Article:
Saves a lot of time.

VLC used to be a nice simple program that just did what it said on the tin. Now much more bloated with really slow start up. I use GOM player mainly (Windows)

You mean the media-player player that is violating the GPL? http://roundup.libav.org/issue112

I know that it's a fallacious statistic but here is the VLC all time OS market share (rounded):

Windows: 89.38%

OS X: 10.27%

Other: 0.35%

I assume that also doesn't count package manager or App Store installs. Still, OSX seems to be quite a big market there.

I wonder how many percentiles of the Windows number comes from Windows' re-re-re-re-install-ish nature. "Dang, my FPS is low, I gotta "format Windows" again."

I've always held install/download statistics to be just a rough, rough estimate. Personally, I know I can spin up a Windows VM within the span of a lunch break and run a script to automatically install all my default applications (even if I don't plan on using them). When I'm finished with whatever task I'm doing, I delete the VM.

With VLC and Firefox et al, I know reinstalls contribute to a lot of "downloads" numbers. I take the number at face value: it's popular enough to have been downloaded 1 billion times, regardless of how many people are using it right now.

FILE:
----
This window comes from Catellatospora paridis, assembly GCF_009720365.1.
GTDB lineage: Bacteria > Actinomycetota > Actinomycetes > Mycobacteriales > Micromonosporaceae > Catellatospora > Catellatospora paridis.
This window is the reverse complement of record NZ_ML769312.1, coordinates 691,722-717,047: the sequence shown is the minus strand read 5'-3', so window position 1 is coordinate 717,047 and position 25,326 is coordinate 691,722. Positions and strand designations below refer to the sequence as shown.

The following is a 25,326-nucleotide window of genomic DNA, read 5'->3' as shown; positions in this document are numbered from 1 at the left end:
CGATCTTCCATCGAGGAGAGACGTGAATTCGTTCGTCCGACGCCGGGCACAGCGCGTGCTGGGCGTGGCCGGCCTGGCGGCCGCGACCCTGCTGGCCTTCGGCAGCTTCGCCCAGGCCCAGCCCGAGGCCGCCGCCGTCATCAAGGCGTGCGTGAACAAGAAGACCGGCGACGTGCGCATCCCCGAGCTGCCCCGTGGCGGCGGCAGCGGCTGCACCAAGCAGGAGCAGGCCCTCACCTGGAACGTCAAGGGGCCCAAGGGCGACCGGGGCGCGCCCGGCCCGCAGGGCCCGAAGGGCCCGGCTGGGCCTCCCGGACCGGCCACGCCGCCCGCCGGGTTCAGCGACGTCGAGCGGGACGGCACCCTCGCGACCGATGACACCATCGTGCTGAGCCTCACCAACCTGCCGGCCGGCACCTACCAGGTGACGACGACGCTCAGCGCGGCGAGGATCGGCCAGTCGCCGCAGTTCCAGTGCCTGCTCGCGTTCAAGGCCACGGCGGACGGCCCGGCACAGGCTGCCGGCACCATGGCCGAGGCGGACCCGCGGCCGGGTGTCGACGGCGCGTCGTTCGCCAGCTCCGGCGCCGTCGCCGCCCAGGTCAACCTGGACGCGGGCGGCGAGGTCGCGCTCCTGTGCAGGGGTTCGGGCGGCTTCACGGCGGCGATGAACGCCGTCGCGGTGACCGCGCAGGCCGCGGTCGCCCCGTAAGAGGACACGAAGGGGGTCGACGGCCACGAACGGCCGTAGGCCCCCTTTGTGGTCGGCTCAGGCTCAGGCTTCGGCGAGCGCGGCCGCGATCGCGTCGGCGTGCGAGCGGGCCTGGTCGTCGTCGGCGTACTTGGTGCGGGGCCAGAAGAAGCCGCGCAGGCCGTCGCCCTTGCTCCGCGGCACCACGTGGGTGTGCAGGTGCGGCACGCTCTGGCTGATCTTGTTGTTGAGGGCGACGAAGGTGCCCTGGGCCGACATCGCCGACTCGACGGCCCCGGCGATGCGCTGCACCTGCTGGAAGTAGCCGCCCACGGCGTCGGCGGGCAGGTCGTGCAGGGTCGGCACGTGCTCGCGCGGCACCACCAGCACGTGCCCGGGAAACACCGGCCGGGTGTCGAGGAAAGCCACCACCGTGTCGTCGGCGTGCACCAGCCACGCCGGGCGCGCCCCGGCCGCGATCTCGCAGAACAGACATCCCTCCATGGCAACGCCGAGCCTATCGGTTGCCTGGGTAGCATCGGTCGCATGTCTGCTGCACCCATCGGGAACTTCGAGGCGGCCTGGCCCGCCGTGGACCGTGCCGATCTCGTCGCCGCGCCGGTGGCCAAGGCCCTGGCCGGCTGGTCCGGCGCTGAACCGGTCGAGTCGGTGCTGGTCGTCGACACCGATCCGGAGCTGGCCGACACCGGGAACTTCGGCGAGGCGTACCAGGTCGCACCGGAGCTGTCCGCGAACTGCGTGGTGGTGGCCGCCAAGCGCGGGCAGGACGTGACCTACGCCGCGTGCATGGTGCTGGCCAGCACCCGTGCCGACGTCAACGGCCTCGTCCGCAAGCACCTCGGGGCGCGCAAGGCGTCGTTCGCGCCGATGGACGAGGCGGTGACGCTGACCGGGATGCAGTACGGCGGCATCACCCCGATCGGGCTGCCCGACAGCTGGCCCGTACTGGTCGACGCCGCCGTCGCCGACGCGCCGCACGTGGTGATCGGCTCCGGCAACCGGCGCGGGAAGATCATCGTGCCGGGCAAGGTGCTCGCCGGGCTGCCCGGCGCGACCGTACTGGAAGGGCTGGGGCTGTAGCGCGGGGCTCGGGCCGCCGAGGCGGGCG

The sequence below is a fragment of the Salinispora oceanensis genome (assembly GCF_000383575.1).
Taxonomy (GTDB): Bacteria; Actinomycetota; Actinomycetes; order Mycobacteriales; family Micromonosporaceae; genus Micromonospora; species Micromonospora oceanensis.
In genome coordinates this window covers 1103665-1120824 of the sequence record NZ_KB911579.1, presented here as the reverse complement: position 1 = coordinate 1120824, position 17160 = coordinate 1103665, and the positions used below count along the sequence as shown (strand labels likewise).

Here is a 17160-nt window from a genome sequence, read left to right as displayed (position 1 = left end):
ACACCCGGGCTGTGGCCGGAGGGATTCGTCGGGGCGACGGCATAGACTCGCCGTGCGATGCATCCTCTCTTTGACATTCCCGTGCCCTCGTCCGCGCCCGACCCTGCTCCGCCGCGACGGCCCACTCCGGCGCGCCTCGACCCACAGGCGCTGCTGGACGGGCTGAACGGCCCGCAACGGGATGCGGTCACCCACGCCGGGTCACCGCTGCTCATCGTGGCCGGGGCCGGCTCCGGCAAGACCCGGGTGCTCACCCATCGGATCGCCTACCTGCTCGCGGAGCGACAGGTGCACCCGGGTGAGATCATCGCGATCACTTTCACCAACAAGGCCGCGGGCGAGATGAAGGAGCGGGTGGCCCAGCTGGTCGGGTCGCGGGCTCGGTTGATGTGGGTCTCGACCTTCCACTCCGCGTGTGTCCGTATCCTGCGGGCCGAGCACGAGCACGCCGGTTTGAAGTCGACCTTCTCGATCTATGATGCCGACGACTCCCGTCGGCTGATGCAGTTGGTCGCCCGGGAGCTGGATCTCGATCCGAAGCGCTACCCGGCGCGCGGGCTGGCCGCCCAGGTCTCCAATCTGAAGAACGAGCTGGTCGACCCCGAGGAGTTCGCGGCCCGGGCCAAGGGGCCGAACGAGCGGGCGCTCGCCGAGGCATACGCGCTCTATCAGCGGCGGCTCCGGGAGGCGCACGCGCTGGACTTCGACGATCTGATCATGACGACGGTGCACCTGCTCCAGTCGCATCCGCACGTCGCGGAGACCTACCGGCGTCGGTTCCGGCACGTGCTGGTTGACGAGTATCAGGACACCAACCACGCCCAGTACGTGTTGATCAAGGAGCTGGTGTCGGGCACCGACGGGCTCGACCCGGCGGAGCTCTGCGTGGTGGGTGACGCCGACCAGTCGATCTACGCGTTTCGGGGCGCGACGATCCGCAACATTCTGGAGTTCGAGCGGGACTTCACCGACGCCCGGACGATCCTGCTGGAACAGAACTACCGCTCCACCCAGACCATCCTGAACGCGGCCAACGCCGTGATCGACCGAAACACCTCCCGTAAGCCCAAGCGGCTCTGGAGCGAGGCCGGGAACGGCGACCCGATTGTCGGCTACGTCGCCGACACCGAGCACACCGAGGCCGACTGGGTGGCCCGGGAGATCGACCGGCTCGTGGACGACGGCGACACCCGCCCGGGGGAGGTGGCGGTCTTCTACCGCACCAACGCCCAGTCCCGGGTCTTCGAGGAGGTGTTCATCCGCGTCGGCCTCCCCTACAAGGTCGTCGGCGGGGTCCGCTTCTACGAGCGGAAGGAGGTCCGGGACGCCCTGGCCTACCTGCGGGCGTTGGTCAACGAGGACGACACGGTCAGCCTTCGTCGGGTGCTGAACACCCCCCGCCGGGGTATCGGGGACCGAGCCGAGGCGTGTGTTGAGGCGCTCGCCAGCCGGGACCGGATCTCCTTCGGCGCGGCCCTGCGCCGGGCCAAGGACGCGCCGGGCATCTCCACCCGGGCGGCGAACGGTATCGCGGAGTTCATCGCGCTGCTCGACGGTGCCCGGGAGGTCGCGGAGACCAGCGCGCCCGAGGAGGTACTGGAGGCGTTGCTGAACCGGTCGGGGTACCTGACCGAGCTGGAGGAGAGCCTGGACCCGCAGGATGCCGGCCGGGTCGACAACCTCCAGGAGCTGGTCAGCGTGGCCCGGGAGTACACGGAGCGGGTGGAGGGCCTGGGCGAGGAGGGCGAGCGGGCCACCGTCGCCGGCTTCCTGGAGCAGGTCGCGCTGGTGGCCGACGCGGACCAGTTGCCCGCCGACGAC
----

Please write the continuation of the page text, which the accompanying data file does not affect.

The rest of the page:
I haven't had to reinstall Windows since upgrading to 7, and didn't really reinstall that often with XP either. Maybe it's just me, but I don't think this has been a big issue in quite a while.

I had a problematic driver state, where hibernate stoppped working. I put up with it for more than a year. Then I bothered to reinstall win 7. And I am amazed at how useful hibernate actually is in my day to day life! Also pressing the touchpanel and deactivating the wifi module use to kill the machine :|

I blame Dell for this issue though, not win7.

I still have a 6 year old Vista partition from when it first launched somewhere (which has since been updated with SP2 ofc).

I have written off ever trying to make that drive look pretty again without breaking everything, but it does still boot and I think all the applications start. Baby steps M$!

I wasn't thinking that, but I was wondering what percentage were incremental upgrades. In other words, I install 1.0, then 1.0.1, then 1.0.2,...

Incremental updates like that could artificially inflate the download numbers. Take that and multiply it by the number of computers you have.

Big numbers are still impressive though.

Pretty sure that died out in the XP days and even then it was due to malware.

I've downloaded it at least 10 times over the years ...

VLC is awesome, but SMPlayer is awesome *2 :)

If you want something smaller, faster and tons more efficient for OS X, I highly recommend MPlayerX instead. It's everything VLC is, and more, with none of VLC's bloat.

Or just install Perian. Which installs most popular codecs system wide.

That means things will work fine in any app that uses the OS X APIs to render video.

Including QuickView .. really nice to be able to just hit space bar in the Finder to see a quick preview of a movie.

The developers just announced the next version of Perian will be the final version. http://perian.org/?eol

I used to be a Perian user, but its complications and shortcomings made me ditch it in favor of MPlayer OS X Extended, which eventually led me to the better MPlayerX. I am in favor of Perian's solution of being a nifty QT plugin, though.